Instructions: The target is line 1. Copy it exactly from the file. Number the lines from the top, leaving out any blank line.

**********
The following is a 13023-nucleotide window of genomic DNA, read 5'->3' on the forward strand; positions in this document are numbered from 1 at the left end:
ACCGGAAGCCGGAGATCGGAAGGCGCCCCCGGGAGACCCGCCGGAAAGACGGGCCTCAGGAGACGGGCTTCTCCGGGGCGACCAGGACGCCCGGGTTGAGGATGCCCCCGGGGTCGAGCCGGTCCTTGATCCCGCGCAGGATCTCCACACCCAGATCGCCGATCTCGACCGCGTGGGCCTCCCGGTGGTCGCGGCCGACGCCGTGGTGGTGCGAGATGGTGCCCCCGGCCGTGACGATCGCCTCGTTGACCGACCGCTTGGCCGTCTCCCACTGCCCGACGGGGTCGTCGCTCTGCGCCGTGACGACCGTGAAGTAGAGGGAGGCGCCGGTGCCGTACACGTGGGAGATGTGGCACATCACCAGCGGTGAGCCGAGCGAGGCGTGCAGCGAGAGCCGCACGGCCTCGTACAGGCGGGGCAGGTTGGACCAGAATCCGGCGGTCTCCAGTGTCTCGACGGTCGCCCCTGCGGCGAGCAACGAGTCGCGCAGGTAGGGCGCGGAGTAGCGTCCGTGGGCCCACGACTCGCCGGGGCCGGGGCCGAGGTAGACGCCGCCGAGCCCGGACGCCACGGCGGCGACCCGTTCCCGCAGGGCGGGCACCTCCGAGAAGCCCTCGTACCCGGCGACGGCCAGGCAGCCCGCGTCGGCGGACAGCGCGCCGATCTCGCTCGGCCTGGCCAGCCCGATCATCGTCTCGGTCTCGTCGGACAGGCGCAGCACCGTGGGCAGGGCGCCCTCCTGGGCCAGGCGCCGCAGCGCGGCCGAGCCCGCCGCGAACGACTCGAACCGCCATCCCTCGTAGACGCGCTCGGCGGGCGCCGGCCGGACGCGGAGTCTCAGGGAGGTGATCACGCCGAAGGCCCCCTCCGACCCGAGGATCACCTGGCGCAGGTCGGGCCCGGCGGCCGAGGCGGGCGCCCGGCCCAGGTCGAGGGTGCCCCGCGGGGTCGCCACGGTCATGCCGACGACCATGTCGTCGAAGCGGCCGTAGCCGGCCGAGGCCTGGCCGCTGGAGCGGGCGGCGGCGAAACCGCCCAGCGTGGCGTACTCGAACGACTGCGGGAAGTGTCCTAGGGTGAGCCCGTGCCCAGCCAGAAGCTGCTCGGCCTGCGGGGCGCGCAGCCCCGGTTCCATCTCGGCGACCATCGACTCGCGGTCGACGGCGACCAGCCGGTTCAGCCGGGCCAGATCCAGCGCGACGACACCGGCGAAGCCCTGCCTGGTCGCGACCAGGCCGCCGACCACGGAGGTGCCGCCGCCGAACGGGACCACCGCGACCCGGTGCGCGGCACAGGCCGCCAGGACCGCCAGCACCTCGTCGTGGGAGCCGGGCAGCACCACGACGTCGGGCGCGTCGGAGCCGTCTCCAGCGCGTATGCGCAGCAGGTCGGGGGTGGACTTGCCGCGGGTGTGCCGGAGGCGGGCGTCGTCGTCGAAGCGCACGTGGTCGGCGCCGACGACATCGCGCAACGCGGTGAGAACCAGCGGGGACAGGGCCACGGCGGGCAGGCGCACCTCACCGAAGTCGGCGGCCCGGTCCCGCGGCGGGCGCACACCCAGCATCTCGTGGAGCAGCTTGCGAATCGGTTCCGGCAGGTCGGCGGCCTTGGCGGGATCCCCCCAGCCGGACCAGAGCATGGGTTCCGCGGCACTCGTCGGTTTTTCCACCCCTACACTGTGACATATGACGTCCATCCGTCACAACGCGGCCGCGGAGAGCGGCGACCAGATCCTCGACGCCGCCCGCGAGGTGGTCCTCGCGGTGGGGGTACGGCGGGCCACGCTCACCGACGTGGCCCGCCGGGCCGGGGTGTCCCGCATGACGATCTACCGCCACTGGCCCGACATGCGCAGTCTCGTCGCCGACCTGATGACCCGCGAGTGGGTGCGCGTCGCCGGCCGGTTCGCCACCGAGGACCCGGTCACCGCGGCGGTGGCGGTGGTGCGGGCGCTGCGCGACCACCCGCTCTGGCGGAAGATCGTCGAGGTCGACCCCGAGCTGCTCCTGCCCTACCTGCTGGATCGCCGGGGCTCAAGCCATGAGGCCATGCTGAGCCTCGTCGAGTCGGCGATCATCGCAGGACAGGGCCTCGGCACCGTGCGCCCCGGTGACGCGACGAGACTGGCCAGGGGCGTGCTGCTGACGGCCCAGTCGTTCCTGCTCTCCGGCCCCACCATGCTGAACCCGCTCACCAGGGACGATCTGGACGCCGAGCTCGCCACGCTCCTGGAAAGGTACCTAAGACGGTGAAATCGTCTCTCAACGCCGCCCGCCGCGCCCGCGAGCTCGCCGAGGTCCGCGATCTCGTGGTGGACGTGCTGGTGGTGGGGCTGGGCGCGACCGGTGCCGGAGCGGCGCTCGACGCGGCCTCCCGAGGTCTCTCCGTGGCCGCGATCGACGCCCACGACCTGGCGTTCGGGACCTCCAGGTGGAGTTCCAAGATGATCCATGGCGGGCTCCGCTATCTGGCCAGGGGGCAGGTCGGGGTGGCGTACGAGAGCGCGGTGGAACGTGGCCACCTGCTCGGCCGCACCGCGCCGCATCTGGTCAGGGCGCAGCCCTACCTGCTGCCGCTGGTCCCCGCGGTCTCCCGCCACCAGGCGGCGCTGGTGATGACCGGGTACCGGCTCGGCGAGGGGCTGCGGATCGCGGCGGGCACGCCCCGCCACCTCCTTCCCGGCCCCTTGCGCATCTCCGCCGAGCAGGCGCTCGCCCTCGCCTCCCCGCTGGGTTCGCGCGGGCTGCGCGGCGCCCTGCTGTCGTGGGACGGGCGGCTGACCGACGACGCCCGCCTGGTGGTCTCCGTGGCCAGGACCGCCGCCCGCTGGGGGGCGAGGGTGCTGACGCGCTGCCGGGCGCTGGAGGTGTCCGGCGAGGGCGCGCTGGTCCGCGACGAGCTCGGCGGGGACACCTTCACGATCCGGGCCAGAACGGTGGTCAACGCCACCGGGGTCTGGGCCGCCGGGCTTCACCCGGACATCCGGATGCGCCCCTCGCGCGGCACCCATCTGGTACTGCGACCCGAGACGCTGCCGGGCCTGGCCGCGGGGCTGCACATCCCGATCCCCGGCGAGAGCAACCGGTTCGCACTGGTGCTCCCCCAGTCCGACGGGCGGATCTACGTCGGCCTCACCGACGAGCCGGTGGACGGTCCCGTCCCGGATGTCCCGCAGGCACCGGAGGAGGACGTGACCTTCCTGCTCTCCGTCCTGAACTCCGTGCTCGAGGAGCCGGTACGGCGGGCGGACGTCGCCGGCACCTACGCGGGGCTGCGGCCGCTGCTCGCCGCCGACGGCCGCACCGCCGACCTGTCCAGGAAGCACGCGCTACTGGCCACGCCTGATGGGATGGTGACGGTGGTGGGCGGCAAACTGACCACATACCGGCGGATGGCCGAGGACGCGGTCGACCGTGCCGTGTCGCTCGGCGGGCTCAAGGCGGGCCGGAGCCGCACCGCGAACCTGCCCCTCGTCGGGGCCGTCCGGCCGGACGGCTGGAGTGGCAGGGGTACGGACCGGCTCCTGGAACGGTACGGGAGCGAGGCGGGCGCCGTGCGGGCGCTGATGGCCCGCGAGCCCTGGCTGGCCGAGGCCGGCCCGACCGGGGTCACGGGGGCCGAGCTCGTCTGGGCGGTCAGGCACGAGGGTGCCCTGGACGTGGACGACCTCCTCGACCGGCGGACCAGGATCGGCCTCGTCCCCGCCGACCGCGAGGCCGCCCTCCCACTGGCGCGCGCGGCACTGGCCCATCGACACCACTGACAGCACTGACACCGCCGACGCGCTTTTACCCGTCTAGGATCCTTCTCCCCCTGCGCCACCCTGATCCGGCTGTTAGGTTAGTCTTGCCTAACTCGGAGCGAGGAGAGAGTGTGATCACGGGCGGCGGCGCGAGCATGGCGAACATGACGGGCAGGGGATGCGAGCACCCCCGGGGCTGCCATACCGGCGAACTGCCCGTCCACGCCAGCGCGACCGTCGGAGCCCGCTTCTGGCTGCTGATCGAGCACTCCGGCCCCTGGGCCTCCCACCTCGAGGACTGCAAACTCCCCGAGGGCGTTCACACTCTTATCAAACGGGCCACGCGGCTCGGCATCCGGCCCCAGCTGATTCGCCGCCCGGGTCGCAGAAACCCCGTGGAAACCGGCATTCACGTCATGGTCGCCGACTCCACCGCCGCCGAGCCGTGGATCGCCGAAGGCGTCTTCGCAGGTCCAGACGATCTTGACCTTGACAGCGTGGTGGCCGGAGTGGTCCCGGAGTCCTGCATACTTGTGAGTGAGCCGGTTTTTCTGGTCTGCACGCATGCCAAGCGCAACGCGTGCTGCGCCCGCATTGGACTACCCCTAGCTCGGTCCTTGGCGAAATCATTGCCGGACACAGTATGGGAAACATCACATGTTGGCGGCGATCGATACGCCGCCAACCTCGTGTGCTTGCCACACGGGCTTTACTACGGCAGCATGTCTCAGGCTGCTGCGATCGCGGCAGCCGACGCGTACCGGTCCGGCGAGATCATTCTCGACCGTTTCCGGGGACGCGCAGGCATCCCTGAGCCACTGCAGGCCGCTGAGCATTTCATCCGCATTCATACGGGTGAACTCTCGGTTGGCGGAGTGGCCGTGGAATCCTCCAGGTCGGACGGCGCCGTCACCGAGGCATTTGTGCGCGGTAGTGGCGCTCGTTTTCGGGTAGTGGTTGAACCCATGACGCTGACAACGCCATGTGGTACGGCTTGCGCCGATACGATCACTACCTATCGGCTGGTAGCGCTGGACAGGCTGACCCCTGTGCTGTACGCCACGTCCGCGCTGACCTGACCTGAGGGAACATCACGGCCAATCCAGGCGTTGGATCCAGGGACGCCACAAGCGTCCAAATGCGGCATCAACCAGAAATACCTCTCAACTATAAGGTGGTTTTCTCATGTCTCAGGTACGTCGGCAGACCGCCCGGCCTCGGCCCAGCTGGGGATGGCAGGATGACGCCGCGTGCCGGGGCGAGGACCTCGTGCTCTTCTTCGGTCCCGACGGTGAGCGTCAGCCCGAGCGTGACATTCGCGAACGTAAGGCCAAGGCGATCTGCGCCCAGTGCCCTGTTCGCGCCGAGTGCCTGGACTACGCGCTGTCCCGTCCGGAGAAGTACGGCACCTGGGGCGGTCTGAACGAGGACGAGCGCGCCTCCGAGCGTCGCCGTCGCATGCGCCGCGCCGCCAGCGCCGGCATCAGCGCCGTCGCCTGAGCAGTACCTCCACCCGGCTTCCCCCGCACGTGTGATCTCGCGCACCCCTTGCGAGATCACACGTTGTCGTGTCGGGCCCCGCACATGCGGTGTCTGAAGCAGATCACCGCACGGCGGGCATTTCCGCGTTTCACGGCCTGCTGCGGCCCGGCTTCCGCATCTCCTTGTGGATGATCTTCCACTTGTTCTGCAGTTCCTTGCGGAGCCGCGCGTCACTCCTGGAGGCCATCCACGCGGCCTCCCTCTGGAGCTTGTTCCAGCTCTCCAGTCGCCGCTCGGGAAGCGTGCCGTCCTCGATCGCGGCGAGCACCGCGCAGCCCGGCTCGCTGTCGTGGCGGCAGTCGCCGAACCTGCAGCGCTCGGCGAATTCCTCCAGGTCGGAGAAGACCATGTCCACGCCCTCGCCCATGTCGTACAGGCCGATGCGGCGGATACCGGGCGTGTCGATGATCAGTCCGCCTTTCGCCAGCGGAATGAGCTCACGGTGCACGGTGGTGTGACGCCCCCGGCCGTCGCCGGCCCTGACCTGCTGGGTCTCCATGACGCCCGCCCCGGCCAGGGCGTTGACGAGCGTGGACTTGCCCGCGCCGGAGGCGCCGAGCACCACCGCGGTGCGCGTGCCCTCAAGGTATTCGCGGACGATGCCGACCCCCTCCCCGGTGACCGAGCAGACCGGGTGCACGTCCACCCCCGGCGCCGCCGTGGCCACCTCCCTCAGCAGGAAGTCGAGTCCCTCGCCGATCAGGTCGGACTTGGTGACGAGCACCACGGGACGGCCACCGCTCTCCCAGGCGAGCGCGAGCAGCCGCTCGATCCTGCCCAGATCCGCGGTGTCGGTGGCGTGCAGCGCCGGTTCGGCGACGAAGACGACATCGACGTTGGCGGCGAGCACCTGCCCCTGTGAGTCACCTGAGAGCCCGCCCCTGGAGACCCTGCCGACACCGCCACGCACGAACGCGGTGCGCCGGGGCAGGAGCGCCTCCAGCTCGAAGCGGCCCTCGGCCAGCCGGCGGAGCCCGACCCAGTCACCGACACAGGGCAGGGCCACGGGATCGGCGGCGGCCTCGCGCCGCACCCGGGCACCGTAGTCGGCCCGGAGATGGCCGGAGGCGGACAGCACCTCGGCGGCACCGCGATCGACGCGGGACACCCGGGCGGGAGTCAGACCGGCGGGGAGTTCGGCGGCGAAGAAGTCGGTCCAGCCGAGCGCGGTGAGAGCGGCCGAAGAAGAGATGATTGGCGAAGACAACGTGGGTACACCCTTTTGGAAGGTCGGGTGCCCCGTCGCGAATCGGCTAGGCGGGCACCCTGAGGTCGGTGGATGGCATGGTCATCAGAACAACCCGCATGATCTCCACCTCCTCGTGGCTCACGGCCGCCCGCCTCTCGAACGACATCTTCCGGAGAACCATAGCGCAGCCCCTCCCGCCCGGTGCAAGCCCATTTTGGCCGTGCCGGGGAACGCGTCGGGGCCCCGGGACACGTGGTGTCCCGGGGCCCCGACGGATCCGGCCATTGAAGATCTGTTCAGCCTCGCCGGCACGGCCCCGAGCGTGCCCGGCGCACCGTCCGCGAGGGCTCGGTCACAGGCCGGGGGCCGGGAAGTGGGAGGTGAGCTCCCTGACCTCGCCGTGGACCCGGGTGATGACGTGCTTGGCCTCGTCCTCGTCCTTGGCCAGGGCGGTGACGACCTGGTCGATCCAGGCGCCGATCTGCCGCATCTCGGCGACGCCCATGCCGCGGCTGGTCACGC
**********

The following is a 13023-nucleotide window of genomic DNA, read 5'->3' on the forward strand; positions in this document are numbered from 1 at the left end: